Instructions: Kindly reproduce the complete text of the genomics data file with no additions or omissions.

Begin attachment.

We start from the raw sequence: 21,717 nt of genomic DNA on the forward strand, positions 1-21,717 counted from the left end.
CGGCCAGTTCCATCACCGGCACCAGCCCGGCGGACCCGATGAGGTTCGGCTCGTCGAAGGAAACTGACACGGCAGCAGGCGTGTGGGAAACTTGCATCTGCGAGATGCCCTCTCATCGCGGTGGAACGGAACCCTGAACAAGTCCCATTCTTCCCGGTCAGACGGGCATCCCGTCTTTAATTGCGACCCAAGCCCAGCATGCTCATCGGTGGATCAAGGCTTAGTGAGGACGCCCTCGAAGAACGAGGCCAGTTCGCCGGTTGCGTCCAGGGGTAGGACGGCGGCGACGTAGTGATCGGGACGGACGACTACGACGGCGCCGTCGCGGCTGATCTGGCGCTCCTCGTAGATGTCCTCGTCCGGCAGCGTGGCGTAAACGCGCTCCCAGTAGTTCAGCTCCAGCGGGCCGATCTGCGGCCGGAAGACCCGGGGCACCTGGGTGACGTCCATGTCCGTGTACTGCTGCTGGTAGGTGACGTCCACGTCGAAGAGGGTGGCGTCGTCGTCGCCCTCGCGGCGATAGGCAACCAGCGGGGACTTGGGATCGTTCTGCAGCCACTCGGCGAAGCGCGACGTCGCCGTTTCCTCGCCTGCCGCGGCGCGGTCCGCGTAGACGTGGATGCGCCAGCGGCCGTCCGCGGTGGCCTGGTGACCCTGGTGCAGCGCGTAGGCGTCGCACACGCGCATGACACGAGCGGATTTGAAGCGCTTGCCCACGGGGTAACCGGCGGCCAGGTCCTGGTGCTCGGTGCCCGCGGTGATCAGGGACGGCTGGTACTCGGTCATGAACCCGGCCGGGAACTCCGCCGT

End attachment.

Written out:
We start from the raw sequence: 21,717 nt of genomic DNA on the forward strand, positions 1-21,717 counted from the left end.
CGGCCAGTTCCATCACCGGCACCAGCCCGGCGGACCCGATGAGGTTCGGCTCGTCGAAGGAAACTGACACGGCAGCAGGCGTGTGGGAAACTTGCATCTGCGAGATGCCCTCTCATCGCGGTGGAACGGAACCCTGAACAAGTCCCATTCTTCCCGGTCAGACGGGCATCCCGTCTTTAATTGCGACCCAAGCCCAGCATGCTCATCGGTGGATCAAGGCTTAGTGAGGACGCCCTCGAAGAACGAGGCCAGTTCGCCGGTTGCGTCCAGGGGTAGGACGGCGGCGACGTAGTGATCGGGACGGACGACTACGACGGCGCCGTCGCGGCTGATCTGGCGCTCCTCGTAGATGTCCTCGTCCGGCAGCGTGGCGTAAACGCGCTCCCAGTAGTTCAGCTCCAGCGGGCCGATCTGCGGCCGGAAGACCCGGGGCACCTGGGTGACGTCCATGTCCGTGTACTGCTGCTGGTAGGTGACGTCCACGTCGAAGAGGGTGGCGTCGTCGTCGCCCTCGCGGCGATAGGCAACCAGCGGGGACTTGGGATCGTTCTGCAGCCACTCGGCGAAGCGCGACGTCGCCGTTTCCTCGCCTGCCGCGGCGCGGTCCGCGTAGACGTGGATGCGCCAGCGGCCGTCCGCGGTGGCCTGGTGACCCTGGTGCAGCGCGTAGGCGTCGCACACGCGCATGACACGAGCGGATTTGAAGCGCTTGCCCACGGGGTAACCGGCGGCCAGGTCCTGGTGCTCGGTGCCCGCGGTGATCAGGGACGGCTGGTACTCGGTCATGAACCCGGCCGGGAACTCCGCCGT